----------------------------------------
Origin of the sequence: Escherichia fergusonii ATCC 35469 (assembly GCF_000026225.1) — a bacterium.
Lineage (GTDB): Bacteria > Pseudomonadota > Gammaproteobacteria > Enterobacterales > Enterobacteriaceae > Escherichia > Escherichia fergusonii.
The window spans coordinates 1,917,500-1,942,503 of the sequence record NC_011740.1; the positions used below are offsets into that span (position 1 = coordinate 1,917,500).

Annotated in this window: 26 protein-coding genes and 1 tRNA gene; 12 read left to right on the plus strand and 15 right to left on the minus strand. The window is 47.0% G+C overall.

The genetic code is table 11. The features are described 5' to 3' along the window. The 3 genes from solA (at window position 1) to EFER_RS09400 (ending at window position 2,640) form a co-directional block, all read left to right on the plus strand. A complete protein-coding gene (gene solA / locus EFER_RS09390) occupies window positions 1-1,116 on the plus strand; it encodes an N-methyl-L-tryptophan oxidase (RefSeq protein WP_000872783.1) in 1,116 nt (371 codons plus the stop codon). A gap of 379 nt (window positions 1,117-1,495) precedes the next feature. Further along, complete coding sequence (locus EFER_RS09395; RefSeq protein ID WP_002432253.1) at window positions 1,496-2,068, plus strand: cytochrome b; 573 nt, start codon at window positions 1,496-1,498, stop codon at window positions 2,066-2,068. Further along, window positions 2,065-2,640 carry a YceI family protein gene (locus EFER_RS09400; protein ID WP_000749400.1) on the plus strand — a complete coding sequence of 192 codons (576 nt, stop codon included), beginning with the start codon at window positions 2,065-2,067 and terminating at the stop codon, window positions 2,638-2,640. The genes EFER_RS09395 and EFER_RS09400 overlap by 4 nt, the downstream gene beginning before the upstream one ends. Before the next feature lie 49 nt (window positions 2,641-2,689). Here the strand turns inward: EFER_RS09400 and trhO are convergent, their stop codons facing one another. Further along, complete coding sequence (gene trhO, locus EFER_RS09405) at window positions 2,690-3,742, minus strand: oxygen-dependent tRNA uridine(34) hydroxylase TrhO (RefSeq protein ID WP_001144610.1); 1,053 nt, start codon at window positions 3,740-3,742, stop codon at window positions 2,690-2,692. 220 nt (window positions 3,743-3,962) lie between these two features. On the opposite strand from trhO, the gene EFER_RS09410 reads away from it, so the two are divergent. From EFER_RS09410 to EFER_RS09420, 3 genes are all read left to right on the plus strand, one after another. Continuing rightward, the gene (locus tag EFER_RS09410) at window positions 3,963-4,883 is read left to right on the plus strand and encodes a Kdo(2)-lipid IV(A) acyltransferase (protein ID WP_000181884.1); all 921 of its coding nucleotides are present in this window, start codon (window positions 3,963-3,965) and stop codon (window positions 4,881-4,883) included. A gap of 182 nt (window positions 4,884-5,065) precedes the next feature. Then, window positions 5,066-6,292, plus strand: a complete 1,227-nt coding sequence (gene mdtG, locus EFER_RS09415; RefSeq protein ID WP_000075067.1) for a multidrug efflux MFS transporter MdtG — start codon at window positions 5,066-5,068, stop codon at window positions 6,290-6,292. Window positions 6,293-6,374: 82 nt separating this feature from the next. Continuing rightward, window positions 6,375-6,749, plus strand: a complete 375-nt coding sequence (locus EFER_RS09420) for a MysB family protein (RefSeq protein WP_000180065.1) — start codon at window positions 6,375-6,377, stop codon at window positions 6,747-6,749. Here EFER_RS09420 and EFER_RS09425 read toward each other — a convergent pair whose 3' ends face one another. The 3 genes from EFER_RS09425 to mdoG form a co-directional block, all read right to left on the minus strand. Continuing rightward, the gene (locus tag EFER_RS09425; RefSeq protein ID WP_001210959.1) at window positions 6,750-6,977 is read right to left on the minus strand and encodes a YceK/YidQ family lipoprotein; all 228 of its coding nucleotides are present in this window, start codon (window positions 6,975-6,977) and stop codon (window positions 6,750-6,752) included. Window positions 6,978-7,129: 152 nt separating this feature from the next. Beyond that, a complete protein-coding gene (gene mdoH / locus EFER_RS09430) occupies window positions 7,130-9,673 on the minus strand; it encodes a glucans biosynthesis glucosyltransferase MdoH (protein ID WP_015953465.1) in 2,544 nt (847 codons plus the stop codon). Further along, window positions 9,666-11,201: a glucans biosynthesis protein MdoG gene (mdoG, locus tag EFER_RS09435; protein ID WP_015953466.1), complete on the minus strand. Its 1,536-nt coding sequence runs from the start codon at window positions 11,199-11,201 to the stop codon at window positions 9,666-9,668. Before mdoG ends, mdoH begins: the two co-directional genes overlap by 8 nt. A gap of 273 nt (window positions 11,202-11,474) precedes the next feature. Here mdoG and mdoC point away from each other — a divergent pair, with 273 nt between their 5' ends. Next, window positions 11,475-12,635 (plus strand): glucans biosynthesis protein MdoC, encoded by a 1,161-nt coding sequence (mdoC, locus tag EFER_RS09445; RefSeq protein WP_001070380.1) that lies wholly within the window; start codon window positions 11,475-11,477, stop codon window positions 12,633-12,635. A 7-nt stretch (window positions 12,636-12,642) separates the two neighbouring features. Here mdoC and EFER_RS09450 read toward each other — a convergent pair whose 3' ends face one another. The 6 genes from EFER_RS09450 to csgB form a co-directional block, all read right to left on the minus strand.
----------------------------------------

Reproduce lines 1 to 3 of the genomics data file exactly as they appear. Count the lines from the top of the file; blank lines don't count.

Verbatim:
Origin of the sequence: Escherichia fergusonii ATCC 35469 (assembly GCF_000026225.1) — a bacterium.
Lineage (GTDB): Bacteria > Pseudomonadota > Gammaproteobacteria > Enterobacterales > Enterobacteriaceae > Escherichia > Escherichia fergusonii.
The window spans coordinates 1,917,500-1,942,503 of the sequence record NC_011740.1; the positions used below are offsets into that span (position 1 = coordinate 1,917,500).